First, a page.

What does all this rather esoteric and pretentious philosophizing have to do with ethics? Are there not, somewhere out there in the noumenal or metaphysical world, ideal moral principles unknown to our empirical selves? Perhaps. But if so, they have to be ascertained through some kind of intuition, not through empirical methods. But then the question rises: My intuition may not be your intuition. If this is so, then where can we find these unchanging noumenal or absolute moral principles-or even get close to these ideal moral principles? Various moral philosophers, of course, would answer such questions in different ways-or maybe not at all.
Rationalists say we can use our ability to reason to find universal moral ideas and principles. Intuitionists, evading intuitional relativity, maintain we can receive such ideas outside materialist philosophy-through inculcation of transcendental or metaphysical "feelings" or spiritual insights. With Immanuel Kant, intuitionists believe that moral laws are knowable through non-rational and non-empirical means. They, however, may be tested or supported by empirical cases, largely through induction.
For Kantians, moral phenomena are revealed to us through partial inculcation of noumena that come to us, not through our senses, but through transcendental intuitions. That they are natural, not utilitist, was what Kant was saying. We do not prize the truth because of what it can accomplish, or because of its utility in the realm of happiness or anything else. We seem to be born with the knowledge that truth is valued over falsity: this is a natural moral law. And this moral law of truth will come to us naturally or instinctually from time to time and will serve as a guide that needs no proof. Portions of the noumenal truth will appear to us as the "truth" signifying, like shadows on Plato's cave wall, a partial image of the real truth transcending our phenomenal world.
Ethical decisions in specific cases are the moral phenomena we are talking about. And the more scientific moral philosophers (such as David Hume, Jeremy Bentham, and J. S. Mill) would maintain that empiricism, testing, looking at specific cases, and the consideration of consequences must be used in making ethical decisions. Such thinking, of course, leads to relativism in ethics. Intuition is simply too mystical for such philosophers who have little patience with absolutism and formalism of more idealist theorists like Kant and Hegel, more aesthetic, romantic thinkers such as Goethe and Schiller, and more existentialist thinkers such as Kierkegaard and Nietzsche.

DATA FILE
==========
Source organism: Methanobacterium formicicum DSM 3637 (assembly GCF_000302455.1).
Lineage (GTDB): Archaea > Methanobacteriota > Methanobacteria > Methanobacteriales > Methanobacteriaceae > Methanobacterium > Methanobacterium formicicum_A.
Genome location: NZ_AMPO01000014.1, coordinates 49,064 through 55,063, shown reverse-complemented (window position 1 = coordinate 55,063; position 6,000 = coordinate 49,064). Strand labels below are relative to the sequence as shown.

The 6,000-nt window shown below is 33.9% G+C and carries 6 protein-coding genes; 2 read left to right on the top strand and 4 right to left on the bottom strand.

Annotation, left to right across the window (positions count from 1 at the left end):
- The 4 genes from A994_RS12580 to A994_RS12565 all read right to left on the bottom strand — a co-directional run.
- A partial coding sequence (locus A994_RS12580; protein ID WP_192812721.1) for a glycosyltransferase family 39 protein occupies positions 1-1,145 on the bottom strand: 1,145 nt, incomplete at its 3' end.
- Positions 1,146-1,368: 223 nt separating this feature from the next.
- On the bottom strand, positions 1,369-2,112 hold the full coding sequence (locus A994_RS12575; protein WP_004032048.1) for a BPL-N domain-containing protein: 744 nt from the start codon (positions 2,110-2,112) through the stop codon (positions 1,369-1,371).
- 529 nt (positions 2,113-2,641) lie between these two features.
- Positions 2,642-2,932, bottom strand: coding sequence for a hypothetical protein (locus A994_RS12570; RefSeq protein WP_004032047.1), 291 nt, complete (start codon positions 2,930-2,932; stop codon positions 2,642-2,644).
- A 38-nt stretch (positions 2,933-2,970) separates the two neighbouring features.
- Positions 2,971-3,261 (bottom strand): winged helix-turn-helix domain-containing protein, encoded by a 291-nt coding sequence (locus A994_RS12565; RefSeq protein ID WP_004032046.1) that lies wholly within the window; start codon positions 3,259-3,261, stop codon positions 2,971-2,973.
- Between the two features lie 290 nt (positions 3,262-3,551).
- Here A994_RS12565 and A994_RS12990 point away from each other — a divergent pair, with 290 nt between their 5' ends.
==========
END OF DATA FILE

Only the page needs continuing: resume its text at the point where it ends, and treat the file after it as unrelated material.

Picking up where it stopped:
So here we have ethics caught between reason and intuition, between realism and romanticism, between absolutism and relativism. The journalist and the information media can get their ethics directly in an intuitive Kantian manner or from case-by-case rational and empirical analysis. They can determine their ethical action teleologically (by considering consequences) or they can find their ethical rules deontologically (following an a priori maxim or rule which they accept on faith). Nothing much has been proposed to substantially improve on these two theories. But what it does point out is that it will ever be a monumental (perhaps insurmountable) problem in deciding on a universal code of ethics for the communicator-or for anyone else.
Beyond the substantial problems, perhaps it is enough to say that about all we can do is to try to get as close to the noumena (if there be such ideal or perfect entities or concepts) as possible by trying to capture the important aspects of the in-the-world phenomena or by getting at them through intuition. This would mean that we should find the true essence of the incomplete phenomena (material or moral) that we deal with in our mundane social living and integrate it into our daily ethical acts.
This, of course, is not easy. It may be impossible, for the "truth" of ethical principles (and acts) may lie in the ideal or form somewhere, but they fail to manifest themselves in the actual world around us. Ethics, then, goes beyond relativity and semantic obscurity. It ultimately resides in partial phenomena or mental insights that filter down from the real and complete noumenum or Platonic form that stands beyond reality. And each of us has a different set of partial truths and ethical insights, resulting in the moral indecisiveness and vagueness that confront us. Kantian legalism won't suffice, for a willingness to universalize one's actions might lead to catastrophe. Neither will his instinctivism since instincts are relative. And Mill's utilitarianism won't suffice, for the greatest happiness of the many may throw others into despair. Also, it should be noted that Mill's consideration of consequences, like the instinctivism of Kant, is relative, differing from person to person. We are thereby kept in ethical darkness, relying alternately on utilitarianism or on intuitive inspiration to guide us toward the noumenal moral light.